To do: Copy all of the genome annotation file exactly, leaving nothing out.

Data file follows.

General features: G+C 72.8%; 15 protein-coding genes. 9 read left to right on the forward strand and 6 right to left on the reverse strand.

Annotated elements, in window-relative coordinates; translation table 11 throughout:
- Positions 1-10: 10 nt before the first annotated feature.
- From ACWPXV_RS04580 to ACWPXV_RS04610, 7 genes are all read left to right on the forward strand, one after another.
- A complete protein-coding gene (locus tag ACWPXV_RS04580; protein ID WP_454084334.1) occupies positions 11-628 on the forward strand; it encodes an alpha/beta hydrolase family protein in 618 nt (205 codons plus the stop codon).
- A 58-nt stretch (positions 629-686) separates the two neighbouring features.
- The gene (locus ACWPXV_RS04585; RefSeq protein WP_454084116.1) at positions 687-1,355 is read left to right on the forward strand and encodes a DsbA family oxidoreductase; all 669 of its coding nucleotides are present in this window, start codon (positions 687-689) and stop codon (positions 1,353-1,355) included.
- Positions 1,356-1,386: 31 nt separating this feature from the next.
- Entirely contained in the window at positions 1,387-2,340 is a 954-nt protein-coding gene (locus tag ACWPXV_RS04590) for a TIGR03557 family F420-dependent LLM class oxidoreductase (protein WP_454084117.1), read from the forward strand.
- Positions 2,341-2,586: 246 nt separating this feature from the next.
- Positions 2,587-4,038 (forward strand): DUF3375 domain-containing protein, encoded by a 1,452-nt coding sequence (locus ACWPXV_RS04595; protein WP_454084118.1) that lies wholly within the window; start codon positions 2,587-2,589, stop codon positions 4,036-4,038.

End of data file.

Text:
General features: G+C 72.8%; 15 protein-coding genes. 9 read left to right on the forward strand and 6 right to left on the reverse strand.

Annotated elements, in window-relative coordinates; translation table 11 throughout:
- Positions 1-10: 10 nt before the first annotated feature.
- From ACWPXV_RS04580 to ACWPXV_RS04610, 7 genes are all read left to right on the forward strand, one after another.
- A complete protein-coding gene (locus tag ACWPXV_RS04580; protein ID WP_454084334.1) occupies positions 11-628 on the forward strand; it encodes an alpha/beta hydrolase family protein in 618 nt (205 codons plus the stop codon).
- A 58-nt stretch (positions 629-686) separates the two neighbouring features.
- The gene (locus ACWPXV_RS04585; RefSeq protein WP_454084116.1) at positions 687-1,355 is read left to right on the forward strand and encodes a DsbA family oxidoreductase; all 669 of its coding nucleotides are present in this window, start codon (positions 687-689) and stop codon (positions 1,353-1,355) included.
- Positions 1,356-1,386: 31 nt separating this feature from the next.
- Entirely contained in the window at positions 1,387-2,340 is a 954-nt protein-coding gene (locus tag ACWPXV_RS04590) for a TIGR03557 family F420-dependent LLM class oxidoreductase (protein WP_454084117.1), read from the forward strand.
- Positions 2,341-2,586: 246 nt separating this feature from the next.
- Positions 2,587-4,038 (forward strand): DUF3375 domain-containing protein, encoded by a 1,452-nt coding sequence (locus ACWPXV_RS04595; protein WP_454084118.1) that lies wholly within the window; start codon positions 2,587-2,589, stop codon positions 4,036-4,038.